If they are thinking of a food, they can bring in the food (something that doesn’t need refrigeration, and is well-sealed, if necessary) – or bring a photo or drawing of the food.
The idea is to bring or create some kind of visual representation of this object, person, movement, music, dance, food, clothing, etc., that will fit in their gallery space.
Emphasize for students that their gallery and the items in it are open to their interpretation. Invite students to be creative about the artifacts they bring – the more creative we can make our gallery, the more we are honoring Hispanic culture. Some examples:
- If you love arepas and they make you think about your abuela (grandma), but you can’t bring in an arepa, you might bring in some flour in a jar or bag. It will look beautiful and honor both your abuela and the corn flour that arepas are made from. (Arepas are cornmeal cakes, traditionally from Venezuela and Colombia.)
- If you’d like to pay homage to the tasty Takis, bring in an empty Takis bag – or even better, a full bag to share with your classmates that you can display in the gallery once the bag is finished. (Takis are a Mexican brand of rolled corn tortilla chip.)
- Bring in an image of your favorite reggeaton artist, or the flag of the country they or their family are from. (Reggaeton, a music style from Puerto Rico via Panama, is one of the most popular music genres in the Spanish-speaking Caribbean, and now in the United States.)
- Your tribute to the nutritious and delicious avocado could be in collage form - made from gathered green and yellow paper. (Most of Hass Avocados in the U.S. come from Mexico and Peru.)
Part 2: Create Plaques for Artifacts
Have everyone drop off their artifact in a designated area.
When all the artifacts have been collected and students are back in their seats (or somewhere with a writing surface), ask them to create a plaque for their artifact using the art materials you have assembled (For example: the blank sides of index cards, cut pieces of poster board, or the inside of cereal boxes for the surface and pens/markers/paint for the works and décor.)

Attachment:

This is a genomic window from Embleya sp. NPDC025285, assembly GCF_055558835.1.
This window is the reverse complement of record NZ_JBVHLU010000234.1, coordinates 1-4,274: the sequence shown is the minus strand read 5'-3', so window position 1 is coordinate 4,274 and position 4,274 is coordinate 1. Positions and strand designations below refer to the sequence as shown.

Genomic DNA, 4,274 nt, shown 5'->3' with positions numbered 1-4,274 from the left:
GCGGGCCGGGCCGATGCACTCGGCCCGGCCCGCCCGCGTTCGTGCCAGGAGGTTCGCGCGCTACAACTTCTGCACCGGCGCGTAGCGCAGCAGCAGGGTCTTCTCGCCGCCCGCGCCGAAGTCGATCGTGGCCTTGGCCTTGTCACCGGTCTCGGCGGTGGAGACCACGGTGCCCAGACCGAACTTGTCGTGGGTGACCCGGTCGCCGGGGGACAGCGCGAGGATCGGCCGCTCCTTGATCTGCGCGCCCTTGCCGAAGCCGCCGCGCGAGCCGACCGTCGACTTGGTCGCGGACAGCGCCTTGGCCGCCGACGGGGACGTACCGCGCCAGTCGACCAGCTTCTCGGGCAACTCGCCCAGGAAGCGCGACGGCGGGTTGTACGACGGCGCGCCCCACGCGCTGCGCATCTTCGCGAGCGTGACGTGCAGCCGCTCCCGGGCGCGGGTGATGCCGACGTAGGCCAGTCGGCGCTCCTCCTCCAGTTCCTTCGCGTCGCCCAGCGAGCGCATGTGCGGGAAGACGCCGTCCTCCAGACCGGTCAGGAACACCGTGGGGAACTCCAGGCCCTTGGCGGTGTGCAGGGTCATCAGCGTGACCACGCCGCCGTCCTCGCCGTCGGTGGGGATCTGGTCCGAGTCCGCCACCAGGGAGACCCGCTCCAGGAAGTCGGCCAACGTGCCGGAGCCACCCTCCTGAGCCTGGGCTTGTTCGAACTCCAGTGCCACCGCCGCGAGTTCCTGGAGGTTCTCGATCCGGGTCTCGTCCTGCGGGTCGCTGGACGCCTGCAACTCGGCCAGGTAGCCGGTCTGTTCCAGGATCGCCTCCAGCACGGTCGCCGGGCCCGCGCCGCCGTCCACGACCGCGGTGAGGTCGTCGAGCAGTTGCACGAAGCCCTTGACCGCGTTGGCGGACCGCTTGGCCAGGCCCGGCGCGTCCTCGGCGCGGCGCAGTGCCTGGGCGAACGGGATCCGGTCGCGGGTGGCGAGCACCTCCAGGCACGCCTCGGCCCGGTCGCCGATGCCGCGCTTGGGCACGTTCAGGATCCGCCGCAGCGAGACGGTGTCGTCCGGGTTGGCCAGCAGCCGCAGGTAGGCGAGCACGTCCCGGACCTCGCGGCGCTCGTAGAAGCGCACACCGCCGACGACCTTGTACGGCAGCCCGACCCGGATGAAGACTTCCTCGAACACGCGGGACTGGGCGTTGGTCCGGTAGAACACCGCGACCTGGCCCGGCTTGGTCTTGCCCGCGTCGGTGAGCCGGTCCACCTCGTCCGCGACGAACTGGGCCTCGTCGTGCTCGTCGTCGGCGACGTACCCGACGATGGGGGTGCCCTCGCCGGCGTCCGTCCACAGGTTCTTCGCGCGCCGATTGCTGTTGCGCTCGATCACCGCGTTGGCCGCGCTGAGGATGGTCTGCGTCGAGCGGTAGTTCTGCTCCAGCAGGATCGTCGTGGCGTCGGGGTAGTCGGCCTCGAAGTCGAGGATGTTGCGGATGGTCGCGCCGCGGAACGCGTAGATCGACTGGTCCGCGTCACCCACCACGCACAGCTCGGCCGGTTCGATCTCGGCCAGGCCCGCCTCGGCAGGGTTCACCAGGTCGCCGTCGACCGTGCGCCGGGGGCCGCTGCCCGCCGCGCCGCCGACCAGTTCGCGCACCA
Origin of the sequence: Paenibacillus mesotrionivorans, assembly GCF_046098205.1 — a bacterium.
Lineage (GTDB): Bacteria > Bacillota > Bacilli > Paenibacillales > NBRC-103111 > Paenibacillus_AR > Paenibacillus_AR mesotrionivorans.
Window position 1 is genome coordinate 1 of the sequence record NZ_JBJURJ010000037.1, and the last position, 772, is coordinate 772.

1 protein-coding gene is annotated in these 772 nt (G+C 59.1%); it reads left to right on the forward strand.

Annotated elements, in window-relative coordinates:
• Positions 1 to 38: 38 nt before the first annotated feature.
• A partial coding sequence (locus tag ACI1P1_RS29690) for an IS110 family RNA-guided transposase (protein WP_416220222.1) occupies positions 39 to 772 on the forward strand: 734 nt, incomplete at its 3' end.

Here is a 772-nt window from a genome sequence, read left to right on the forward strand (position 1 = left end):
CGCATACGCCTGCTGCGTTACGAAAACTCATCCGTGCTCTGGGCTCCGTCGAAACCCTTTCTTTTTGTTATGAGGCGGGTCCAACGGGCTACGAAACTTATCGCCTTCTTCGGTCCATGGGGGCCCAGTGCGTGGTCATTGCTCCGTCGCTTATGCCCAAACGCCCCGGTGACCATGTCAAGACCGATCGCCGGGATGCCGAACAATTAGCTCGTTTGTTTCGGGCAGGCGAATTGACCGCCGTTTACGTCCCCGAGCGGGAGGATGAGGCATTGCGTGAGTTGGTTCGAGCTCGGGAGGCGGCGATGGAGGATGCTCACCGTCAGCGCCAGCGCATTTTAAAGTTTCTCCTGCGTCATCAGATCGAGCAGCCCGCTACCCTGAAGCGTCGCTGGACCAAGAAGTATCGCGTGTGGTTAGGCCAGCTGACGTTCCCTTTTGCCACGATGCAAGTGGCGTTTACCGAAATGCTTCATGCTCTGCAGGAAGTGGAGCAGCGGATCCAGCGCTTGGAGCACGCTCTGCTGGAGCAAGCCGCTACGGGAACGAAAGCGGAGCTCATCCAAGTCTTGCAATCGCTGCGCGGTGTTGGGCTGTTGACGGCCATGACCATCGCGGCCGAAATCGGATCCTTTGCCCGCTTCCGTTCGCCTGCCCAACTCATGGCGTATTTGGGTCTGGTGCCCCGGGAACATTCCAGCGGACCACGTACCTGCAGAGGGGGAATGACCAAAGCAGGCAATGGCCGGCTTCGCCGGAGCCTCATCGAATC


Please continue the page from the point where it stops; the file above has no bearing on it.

Ask students to create a plaque that will share the following information:
- Name of their artifact: It can be a literal name or a naming of their artistic representation
- What it means to them
- Country or region of origin
Part 3: Share Artifacts & Plan the Gallery
Once students are ready with both their artifact and their plaque, ask them to share their contribution to our Community Gallery. This can take place as students are gathering around the gallery space, or in a circle, with students seated.
Invite each student to:
- Show their artifact
- Explain what it is
- Share what it means to them
- Note its country(ies) of origin, if they can
Decide if students will set up of the gallery (objects and plaques) collaboratively as a class or if you (the teacher) will do it and have the students view the gallery the next time you meet. If students opt to install the art themselves, invite their thoughts and ideas about how to arrange the gallery, given the options in your classroom.
Invite students to reflect on this activity. Ask:
- How did it feel to think about the connections you have to Latino America?
- How do you feel when you see the gallery?
- What most strikes you about the artifacts we shared?
- Do any items especially stand out for you? Why?
- Do any of the items make you feel curious to know more? What do you want to find out?
- During Hispanic Heritage Month – or any other time – what can you do to honor Hispanic / Latinx culture?